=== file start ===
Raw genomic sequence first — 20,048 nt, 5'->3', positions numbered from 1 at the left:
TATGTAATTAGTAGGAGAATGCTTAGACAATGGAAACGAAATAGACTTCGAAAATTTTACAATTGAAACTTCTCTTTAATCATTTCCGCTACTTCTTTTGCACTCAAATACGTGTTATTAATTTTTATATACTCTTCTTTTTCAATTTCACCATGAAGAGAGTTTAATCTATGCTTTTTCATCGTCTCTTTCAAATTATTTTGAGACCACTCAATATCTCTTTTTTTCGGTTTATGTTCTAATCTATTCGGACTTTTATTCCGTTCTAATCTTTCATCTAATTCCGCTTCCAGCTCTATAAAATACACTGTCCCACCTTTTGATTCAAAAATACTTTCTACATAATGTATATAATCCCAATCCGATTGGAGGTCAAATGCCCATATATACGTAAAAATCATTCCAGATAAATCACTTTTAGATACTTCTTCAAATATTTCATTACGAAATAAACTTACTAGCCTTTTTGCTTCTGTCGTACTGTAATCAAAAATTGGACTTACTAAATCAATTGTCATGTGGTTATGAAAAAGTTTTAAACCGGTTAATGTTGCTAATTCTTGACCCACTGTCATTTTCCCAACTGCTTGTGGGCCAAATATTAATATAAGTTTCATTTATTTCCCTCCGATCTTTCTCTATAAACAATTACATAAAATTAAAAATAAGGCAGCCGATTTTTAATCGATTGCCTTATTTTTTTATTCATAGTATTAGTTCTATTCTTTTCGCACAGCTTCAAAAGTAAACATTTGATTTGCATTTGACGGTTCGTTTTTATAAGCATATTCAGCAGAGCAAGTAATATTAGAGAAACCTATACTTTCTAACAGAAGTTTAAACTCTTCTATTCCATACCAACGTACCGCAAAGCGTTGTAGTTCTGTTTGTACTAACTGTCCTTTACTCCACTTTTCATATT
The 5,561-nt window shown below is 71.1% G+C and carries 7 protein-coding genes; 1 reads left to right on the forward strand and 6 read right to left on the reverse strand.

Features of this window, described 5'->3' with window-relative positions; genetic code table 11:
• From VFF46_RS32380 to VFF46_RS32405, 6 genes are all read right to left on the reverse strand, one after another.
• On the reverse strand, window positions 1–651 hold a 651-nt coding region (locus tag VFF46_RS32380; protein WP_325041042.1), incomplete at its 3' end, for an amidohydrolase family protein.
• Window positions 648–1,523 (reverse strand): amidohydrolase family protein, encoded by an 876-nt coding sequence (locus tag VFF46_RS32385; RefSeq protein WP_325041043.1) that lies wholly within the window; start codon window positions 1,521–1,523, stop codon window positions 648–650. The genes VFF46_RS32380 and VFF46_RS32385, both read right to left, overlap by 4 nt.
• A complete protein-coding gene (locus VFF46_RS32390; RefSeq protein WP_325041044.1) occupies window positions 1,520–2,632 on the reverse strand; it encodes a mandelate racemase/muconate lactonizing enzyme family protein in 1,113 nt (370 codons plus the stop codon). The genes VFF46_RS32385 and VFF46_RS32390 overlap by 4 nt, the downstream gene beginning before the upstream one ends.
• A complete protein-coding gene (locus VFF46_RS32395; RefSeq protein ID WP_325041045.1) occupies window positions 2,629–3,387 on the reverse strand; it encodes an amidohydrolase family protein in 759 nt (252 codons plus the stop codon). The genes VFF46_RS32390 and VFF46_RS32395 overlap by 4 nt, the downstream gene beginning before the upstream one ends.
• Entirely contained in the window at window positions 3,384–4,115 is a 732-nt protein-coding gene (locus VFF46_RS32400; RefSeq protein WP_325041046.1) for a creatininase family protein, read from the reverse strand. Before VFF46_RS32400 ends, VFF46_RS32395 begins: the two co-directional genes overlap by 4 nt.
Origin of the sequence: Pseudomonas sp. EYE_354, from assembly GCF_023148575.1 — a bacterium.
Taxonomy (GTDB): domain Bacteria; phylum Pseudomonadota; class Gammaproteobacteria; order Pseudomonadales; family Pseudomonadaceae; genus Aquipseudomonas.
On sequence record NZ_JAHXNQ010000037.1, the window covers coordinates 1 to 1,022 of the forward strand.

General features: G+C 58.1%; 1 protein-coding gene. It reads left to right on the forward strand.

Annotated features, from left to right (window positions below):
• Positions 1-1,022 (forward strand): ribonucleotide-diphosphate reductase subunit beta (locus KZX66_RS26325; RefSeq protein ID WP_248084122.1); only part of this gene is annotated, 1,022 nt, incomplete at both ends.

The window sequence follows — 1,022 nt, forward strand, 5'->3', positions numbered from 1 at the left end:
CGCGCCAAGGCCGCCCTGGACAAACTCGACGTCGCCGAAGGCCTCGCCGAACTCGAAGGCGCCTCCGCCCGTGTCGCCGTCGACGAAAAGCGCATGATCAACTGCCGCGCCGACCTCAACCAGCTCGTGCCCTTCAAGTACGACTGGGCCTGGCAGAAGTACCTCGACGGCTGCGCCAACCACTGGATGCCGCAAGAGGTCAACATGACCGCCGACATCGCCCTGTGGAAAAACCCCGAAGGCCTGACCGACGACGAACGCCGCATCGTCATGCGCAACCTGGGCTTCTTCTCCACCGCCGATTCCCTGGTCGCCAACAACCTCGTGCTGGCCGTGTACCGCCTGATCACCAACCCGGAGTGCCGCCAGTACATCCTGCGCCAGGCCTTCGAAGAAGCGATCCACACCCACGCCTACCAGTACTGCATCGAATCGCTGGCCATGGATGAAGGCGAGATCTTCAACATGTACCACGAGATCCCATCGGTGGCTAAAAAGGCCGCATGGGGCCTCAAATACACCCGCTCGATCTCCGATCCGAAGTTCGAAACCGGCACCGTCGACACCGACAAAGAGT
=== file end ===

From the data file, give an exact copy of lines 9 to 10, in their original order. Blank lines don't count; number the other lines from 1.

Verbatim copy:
• A complete protein-coding gene (locus VFF46_RS32395; RefSeq protein ID WP_325041045.1) occupies window positions 2,629–3,387 on the reverse strand; it encodes an amidohydrolase family protein in 759 nt (252 codons plus the stop codon). The genes VFF46_RS32390 and VFF46_RS32395 overlap by 4 nt, the downstream gene beginning before the upstream one ends.
• Entirely contained in the window at window positions 3,384–4,115 is a 732-nt protein-coding gene (locus VFF46_RS32400; RefSeq protein WP_325041046.1) for a creatininase family protein, read from the reverse strand. Before VFF46_RS32400 ends, VFF46_RS32395 begins: the two co-directional genes overlap by 4 nt.